They are great egrets.

Here they stand between the cows and their bigger grey relatives. A rare sight in this country.

A bit further, in Stompwijk village, is an ostrich farm.

They have 11 ostriches there since 1998.

The eggs not sold for eating are sold to breeding businesses, who sell the chicks to other ostrich farms.

Later, in Weipoort: a great cormorant flies past.

In Cronesteyn park in Leiden, a pheasant.

Great egret

Bush on Iraq war echoes LBJ on Vietnam, 1967


Bush, Iraq war, and Vietnam, cartoon

From the Google cache.

From a time when George W Bush himself did not yet compare the Iraq war to the Vietnam war, as he does now.

Bush on Iraq war echoes LBJ on Vietnam, 1967

Linking: 12

Date: 9/21/05 at 7:18PM

Mood: Thinking Playing: War, by Edwin Starr

From Associated Press:

WASHINGTON Sep 21, 2005 — Bush officials bristle at the suggestion the war in Iraq might look anything like Vietnam.

Yet just as today’s anti-war protests recall memories of yesteryear, President Bush’s own words echo those of President Johnson in 1967, a pivotal year for the U.S. in Vietnam.

“America is committed to the defense of South Vietnam until an honorable peace can be negotiated,” Johnson told the Tennessee Legislature on March 15, 1967.

Despite the obstacles to victory, the president said, “We shall stay the course.”

After 14 Marines died in a roadside bombing on Aug. 3, Bush declared: “We will stay the course, we will complete the job in Iraq.

And the job is this: We’ll help the Iraqis develop a democracy.”

According to the BBC:

Former foreign secretary [Conservative] Sir Malcolm Rifkind has meanwhile called Iraq a bigger “disaster” than Vietnam.

Sir Malcolm said Tony Blair should resign as prime minister over the issue of Iraq as it was “widely recognised” he went to war “on a false prospectus“.

Fascist war propaganda in Italy in 1943, similar to in The NetherlandsThere is a parallel with not just 40 years, but also with 64 years ago.

The “doth protest too much”, as Shakespeare wrote in Hamlet, style denials of any parallel between the Iraq and Vietnam wars remind me somewhat of November 1943 in the nazi occupied Netherlands.

Then, nazis put up posters everywhere with the slogan “1943 is not 1918″.

Indeed, in 1943 the German army did not yet suffer a final defeat like in 1918.

However, in 1945 the defeat would be much more devastating than in 1918.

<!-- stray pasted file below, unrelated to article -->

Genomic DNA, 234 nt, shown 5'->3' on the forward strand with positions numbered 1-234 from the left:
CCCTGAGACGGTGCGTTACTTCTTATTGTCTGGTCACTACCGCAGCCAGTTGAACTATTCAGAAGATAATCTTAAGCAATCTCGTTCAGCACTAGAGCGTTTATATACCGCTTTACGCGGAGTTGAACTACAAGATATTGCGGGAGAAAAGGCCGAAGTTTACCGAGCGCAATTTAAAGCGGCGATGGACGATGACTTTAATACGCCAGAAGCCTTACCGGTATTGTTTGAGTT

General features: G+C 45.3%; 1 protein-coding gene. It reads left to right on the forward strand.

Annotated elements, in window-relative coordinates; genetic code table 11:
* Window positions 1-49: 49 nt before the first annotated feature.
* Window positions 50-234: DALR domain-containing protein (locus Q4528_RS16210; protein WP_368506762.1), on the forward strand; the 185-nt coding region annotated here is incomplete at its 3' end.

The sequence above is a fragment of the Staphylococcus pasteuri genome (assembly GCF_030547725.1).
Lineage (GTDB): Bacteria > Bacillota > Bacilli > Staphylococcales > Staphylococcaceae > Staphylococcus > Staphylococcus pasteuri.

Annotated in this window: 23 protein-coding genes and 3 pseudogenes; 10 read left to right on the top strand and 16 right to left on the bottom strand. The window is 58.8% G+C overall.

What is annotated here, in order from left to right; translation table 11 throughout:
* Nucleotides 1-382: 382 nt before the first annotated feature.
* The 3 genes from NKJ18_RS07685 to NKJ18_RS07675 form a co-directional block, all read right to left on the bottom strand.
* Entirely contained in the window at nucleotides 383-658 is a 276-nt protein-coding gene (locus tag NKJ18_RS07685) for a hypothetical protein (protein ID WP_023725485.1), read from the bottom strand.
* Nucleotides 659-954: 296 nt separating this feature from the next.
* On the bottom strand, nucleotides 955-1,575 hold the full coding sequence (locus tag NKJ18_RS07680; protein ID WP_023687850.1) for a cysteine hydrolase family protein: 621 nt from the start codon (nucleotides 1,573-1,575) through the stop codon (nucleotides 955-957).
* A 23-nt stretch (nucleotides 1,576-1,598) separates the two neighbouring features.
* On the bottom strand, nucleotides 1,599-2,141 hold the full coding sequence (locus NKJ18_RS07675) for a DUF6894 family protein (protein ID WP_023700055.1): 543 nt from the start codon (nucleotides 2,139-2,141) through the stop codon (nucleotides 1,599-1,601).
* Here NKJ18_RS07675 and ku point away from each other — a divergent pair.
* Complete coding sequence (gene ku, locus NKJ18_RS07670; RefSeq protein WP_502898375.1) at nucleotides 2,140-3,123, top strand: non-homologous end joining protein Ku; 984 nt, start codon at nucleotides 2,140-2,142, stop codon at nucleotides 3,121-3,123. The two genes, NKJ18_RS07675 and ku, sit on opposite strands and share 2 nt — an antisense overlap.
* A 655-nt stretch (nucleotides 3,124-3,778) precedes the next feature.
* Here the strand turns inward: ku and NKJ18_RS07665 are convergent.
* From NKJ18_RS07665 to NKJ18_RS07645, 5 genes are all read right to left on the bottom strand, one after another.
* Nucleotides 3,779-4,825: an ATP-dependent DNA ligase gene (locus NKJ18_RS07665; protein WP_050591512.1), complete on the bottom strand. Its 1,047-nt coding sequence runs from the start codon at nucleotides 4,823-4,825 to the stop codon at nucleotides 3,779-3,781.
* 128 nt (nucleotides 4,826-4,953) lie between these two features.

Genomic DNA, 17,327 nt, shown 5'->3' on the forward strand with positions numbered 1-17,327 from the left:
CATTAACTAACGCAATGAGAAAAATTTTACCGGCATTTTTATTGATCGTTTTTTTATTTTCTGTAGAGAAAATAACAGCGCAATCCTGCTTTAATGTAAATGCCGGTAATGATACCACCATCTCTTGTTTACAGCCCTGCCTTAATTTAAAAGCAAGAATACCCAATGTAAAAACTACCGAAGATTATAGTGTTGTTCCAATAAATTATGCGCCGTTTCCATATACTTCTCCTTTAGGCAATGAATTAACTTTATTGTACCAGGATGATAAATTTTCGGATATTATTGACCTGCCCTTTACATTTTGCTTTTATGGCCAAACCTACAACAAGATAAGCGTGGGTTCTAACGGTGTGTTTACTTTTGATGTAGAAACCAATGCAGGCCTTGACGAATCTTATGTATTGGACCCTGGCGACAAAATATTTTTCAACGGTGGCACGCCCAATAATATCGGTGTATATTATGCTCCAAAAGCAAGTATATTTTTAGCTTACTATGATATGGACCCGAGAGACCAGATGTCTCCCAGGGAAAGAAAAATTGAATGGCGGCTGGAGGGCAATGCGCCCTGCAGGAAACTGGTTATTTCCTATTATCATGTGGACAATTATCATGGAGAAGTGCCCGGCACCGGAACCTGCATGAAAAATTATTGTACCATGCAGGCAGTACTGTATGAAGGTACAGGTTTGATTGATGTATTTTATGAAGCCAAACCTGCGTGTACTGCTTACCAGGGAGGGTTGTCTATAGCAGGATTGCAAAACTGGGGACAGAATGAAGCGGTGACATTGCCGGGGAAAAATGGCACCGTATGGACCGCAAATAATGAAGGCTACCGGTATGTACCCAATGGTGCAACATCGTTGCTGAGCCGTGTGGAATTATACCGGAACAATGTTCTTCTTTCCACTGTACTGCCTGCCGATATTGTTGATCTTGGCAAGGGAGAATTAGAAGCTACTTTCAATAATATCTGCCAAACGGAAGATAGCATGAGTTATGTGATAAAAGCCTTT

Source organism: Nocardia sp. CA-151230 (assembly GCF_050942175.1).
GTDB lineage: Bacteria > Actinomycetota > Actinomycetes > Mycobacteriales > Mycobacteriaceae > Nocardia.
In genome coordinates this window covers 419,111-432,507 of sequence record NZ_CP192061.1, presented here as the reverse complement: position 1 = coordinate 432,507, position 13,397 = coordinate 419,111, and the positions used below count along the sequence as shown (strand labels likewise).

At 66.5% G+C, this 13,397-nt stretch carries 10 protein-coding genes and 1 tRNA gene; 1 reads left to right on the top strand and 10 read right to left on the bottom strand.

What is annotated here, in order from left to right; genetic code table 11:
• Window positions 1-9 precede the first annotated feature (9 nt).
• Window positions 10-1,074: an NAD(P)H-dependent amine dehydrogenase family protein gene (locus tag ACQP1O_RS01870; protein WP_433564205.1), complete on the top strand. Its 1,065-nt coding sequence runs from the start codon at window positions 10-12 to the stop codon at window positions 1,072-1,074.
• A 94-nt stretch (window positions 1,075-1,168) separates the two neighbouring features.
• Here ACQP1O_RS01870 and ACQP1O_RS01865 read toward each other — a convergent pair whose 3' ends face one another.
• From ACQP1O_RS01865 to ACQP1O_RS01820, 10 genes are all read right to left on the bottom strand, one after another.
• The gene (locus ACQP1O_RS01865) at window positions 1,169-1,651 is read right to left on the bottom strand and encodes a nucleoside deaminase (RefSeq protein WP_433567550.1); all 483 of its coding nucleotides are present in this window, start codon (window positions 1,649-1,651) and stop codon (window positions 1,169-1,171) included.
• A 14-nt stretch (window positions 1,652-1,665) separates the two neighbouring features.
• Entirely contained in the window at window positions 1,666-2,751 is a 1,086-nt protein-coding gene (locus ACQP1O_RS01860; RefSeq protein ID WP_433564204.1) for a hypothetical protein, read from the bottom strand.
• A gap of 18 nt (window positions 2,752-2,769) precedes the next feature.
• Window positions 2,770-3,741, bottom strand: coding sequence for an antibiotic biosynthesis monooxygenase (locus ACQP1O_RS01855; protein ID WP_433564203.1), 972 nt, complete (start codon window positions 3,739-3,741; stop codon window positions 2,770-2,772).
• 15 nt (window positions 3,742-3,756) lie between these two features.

Iraqi refugees today, January 2007: here.

Ex Bush supporter now against Iraq war: here.

Song ‘Superbird’ against Johnson’s Vietnam war: here.

Suriname: six new bird species found


Rufous winged antwren

From the Google cache.

Suriname: six new bird species found

Date: 9/3/05 at 10:13AM

At the Tafelberg in the Roraima mountains, an expedition by the National Herbarium of Suriname, and the National Zoological Collection of Suriname (NZCS), found six species of birds new to Suriname.

Two of them are antbirds: rufous winged antwren; see also here; and Venezuelan antvireo.

Two are swifts: white-chinned swift and white-tipped swift.

The velvet browed brilliant is a hummingbird.

The tepui greenlet is a songbird.

Also, a snake species new for Suriname was found.

The expedition research is not finished yet.

Source: here.

Antbird songs: here.

High-Pitched Notes during Vocal Contests Signal Genetic Diversity in Ocellated Antbirds: here.

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Caribbean: new lizard species found


Gonatodes daudini

Union island in the GrenadinesFrom the Google cache.

Meanwhile, we know that the name of the new lizard is Gonatodes daudini.

And there are pictures, like this one here.

Caribbean: new lizard species found

Date: 10/11/05 at 7:09AM

Playing: I’m a little dinosaur, by Jonathan Richman

KANSAS CITY, Mo. Oct 10, 2005 [ABC site] — What’s black, white, red and green all over? It’s something Avila University professor Robert Powell will announce sometime in December.

Powell, a biologist who has been at the Kansas City-based university for 30 years, and Robert Henderson, a curator at the Milwaukee Public Museum, have discovered a new species of lizard in the south Caribbean that Powell will get to name in the December issue of the Caribbean Journal of Science.

Powell, who recruits students from around the country each summer to take a research excursion with him to the Caribbean, found the new lizard in June after being tipped off about its existence.

The Rev. Bob de Silva, an amateur naturalist from St. Vincent who had visited Union Island, had been the only person to ever report seeing the geckolike lizard, and told Powell about it.

“It is indeed spectacular in its appearance,” Powell told The Kansas City Star by telephone from Guana Island in the British Virgin Islands, where he is studying other reptiles.

“The lizard is greenish with bright red, black and white spots that seem to jump out at you when he is placed against a plain background. But in its natural habitat, it is hard to see.”

Powell said the tiny lizard, which is about the size of a large caterpillar or half a cigarette, probably has been seen before and mistaken for a bug.

He said he was excited about his discovery, but his reaction was muted somewhat because he knew the lizard existed, and where to look for it.

“I scooped up a handful of leaves and debris, then carefully sifted through looking for the lizard,” Powell said.

“The hardest thing was holding it so as not to tear its soft skin.”

He said he isn’t sure, but thinks the lizard fits the criteria for an endangered species.

One of the still-nameless vertebrates has been preserved at the University of Kansas Natural History Museum.